Five things this U.S. election could change other than who gets to be president
When American citizens head to the polls on November 8, they'll be voting on an awful lot more than Donald Trump or Hillary Clinton.
At the state level, more than 150 different propositions will appear on this year's ballots, covering everything from gun laws to fishing rights and biomedical research.
In the state of California alone, voters will be asked to weigh in on a whopping 17 different ballot measures, including a proposal to cap the price of prescription drugs and an unusual experiment in direct democracy.
No matter who ends up in the White House, every one of those measures could have a lasting impact on American lives.
As the clock ticks down to the U.S. presidential election, we asked Stanton to weigh in with his top five U.S. ballot measures that have nothing to do with Donald Trump or Hillary Clinton.
1. The number of states where recreational pot is legal could double
Recreational marijuana is already legal in four U.S. states. On Tuesday, voters in five additional states will vote on whether to make recreational weed legal.
Medicinal marijuana is also set to get a boost, with pot-friendly propositions on the ballot in Florida, Arkansas and North Dakota. Depending on the outcome Nov. 8, a majority of American states could soon have legalized medical pot.
"It will mark a huge liberalization, potentially, of America's drug policy," says Stanton.
2. The number of states with a death penalty ban could reach a new high
In California and Nebraska, voters will decide whether or not their state governments should be allowed to use the death penalty.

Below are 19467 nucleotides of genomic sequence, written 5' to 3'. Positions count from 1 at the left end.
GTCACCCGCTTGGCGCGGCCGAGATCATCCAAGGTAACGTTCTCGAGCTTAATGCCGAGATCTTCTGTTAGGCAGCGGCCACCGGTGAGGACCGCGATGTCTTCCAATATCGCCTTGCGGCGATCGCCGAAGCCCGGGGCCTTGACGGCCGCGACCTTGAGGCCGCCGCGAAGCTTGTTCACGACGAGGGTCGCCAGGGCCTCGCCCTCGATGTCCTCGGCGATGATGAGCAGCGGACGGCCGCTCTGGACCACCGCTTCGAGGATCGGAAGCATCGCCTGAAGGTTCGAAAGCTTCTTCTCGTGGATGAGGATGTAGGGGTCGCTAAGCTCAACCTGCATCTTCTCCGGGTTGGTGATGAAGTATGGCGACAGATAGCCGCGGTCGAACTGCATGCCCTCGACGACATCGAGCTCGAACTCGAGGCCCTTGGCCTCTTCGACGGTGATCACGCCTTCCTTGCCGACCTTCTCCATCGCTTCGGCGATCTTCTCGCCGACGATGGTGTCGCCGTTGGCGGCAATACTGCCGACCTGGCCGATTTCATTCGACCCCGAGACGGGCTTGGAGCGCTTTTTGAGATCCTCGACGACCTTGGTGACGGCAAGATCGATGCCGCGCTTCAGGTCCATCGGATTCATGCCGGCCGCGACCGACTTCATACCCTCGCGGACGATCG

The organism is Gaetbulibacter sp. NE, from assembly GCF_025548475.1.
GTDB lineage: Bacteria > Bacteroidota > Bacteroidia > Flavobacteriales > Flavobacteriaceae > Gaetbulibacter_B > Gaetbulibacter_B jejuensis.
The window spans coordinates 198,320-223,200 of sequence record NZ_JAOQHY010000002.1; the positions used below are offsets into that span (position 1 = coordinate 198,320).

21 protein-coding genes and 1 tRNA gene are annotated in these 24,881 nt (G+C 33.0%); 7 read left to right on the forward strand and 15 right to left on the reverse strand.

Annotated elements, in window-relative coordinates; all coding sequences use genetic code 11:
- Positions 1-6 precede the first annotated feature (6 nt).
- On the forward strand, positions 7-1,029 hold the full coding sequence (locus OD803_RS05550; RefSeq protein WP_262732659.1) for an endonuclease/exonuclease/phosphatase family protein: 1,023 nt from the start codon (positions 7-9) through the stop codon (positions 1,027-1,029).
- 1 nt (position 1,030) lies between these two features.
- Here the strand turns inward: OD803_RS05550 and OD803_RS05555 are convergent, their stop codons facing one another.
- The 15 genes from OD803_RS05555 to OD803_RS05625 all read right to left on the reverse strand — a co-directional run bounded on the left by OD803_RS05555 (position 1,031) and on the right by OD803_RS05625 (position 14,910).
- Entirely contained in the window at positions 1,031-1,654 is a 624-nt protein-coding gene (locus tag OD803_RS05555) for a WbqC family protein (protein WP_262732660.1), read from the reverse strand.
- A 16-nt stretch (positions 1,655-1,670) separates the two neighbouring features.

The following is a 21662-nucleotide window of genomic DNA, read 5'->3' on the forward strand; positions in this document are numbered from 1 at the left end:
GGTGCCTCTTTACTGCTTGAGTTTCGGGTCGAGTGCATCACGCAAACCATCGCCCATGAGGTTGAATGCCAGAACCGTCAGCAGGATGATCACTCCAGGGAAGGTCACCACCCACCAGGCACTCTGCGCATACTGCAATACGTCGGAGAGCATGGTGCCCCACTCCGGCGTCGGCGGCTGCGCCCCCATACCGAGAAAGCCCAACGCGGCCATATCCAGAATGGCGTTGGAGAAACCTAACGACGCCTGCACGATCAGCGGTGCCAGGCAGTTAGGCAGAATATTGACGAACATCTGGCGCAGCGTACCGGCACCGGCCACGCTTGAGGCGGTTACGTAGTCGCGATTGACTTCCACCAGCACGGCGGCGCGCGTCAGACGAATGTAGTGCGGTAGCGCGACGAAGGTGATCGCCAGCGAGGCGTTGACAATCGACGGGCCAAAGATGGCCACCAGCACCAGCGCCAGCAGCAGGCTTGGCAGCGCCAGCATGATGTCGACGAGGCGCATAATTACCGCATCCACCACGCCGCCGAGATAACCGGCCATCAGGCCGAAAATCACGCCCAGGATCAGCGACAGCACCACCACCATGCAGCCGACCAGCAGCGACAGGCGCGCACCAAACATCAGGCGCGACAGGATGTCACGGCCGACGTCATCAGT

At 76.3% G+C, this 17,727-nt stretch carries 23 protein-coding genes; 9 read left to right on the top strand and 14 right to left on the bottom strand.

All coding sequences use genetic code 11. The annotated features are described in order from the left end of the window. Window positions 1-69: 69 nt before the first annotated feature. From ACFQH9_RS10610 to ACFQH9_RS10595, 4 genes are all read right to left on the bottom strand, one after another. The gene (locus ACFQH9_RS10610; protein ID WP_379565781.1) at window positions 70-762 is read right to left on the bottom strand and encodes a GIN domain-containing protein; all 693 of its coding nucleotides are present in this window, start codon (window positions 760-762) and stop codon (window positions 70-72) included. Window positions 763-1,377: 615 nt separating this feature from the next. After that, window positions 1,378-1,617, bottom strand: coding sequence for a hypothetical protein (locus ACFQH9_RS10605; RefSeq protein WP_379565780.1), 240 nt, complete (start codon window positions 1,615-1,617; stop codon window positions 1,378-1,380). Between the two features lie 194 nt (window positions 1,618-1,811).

If both states abolish the practice, the total number of states where the practice is banned would reach an all-time high of 21.
Meanwhile, residents in Oklahoma will vote on an amendment that would enshrine the right to use capital punishment in the state constitution.
"What you're seeing on the one hand is a big gain for the moratorium movement; but there are also potential gains for people who are death penalty advocates," says Stanton.
3. The California porn industry could be forced to use condoms
California is a huge hub for the entertainment industry — including a $10 billion-dollar adult film industry. But on Tuesday, voters will be asked to consider making condom use a requirement in all pornographic scenes that depict penetrative sex.
The measure comes on the heels of a similar 2012 law in Los Angeles County which was pushed through by the AIDS Healthcare Foundation to encourage safe sex.
But not everyone is happy about the proposed law.
"The concern there for some people is that if the condom law passes statewide, the porn industry will move out of state -- and that California could lose thousands of jobs in the process," says Stanton.
4. Washington, D.C. could take a step towards becoming the 51st state
Residents of Washington, D.C. seeking direct representation in Congress could have their shot on Nov. 8, when they are asked to vote on a proposition that would authorize their local government to pass a state constitution — before they actually become a state.
"They're trying to finally achieve statehood… and hope that this sort of forces the federal government's hand here, and pushes them into admitting D.C. as the 51st state in the country," says Stanton.
5. Colorado could implement the nation's only state-wide single-payer healthcare system
If voters in Colorado approve Amendment 69, Obamacare would be replaced with Coloradocare — a single-payer system unlike any existing model in the U.S.
A similar model was attempted in Vermont several years ago, although it did not last. But unlike Vermont, Colorado is considered a swing state — which makes the amendment's arrival on the ballot that much more interesting to Stanton.
"What Colorado is talking about doing would be the largest experiment with single-payer or socialized medicine in United States history," he says.